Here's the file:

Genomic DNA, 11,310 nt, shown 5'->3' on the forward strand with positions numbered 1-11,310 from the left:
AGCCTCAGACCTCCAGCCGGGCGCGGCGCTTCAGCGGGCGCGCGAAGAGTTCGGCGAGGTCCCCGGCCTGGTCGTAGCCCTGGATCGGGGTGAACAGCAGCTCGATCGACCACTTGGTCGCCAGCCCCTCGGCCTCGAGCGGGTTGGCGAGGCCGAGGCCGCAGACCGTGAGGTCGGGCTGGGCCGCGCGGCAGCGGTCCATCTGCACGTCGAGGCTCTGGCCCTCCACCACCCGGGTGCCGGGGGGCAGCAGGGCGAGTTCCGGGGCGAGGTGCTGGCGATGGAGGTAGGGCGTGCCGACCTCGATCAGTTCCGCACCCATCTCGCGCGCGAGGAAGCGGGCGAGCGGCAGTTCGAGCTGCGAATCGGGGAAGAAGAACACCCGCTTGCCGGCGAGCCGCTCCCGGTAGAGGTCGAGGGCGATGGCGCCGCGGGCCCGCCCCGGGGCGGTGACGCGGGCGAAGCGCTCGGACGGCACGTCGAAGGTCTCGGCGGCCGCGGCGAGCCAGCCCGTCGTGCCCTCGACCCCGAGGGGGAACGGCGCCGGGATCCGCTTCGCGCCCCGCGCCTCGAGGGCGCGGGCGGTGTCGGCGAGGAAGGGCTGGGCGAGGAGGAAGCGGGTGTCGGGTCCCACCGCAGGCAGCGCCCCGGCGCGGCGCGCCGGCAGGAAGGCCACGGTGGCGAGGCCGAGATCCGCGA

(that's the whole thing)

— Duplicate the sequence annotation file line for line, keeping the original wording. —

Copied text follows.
Genomic DNA, 11,310 nt, shown 5'->3' on the forward strand with positions numbered 1-11,310 from the left:
AGCCTCAGACCTCCAGCCGGGCGCGGCGCTTCAGCGGGCGCGCGAAGAGTTCGGCGAGGTCCCCGGCCTGGTCGTAGCCCTGGATCGGGGTGAACAGCAGCTCGATCGACCACTTGGTCGCCAGCCCCTCGGCCTCGAGCGGGTTGGCGAGGCCGAGGCCGCAGACCGTGAGGTCGGGCTGGGCCGCGCGGCAGCGGTCCATCTGCACGTCGAGGCTCTGGCCCTCCACCACCCGGGTGCCGGGGGGCAGCAGGGCGAGTTCCGGGGCGAGGTGCTGGCGATGGAGGTAGGGCGTGCCGACCTCGATCAGTTCCGCACCCATCTCGCGCGCGAGGAAGCGGGCGAGCGGCAGTTCGAGCTGCGAATCGGGGAAGAAGAACACCCGCTTGCCGGCGAGCCGCTCCCGGTAGAGGTCGAGGGCGATGGCGCCGCGGGCCCGCCCCGGGGCGGTGACGCGGGCGAAGCGCTCGGACGGCACGTCGAAGGTCTCGGCGGCCGCGGCGAGCCAGCCCGTCGTGCCCTCGACCCCGAGGGGGAACGGCGCCGGGATCCGCTTCGCGCCCCGCGCCTCGAGGGCGCGGGCGGTGTCGGCGAGGAAGGGCTGGGCGAGGAGGAAGCGGGTGTCGGGTCCCACCGCAGGCAGCGCCCCGGCGCGGCGCGCCGGCAGGAAGGCCACGGTGGCGAGGCCGAGATCCGCGA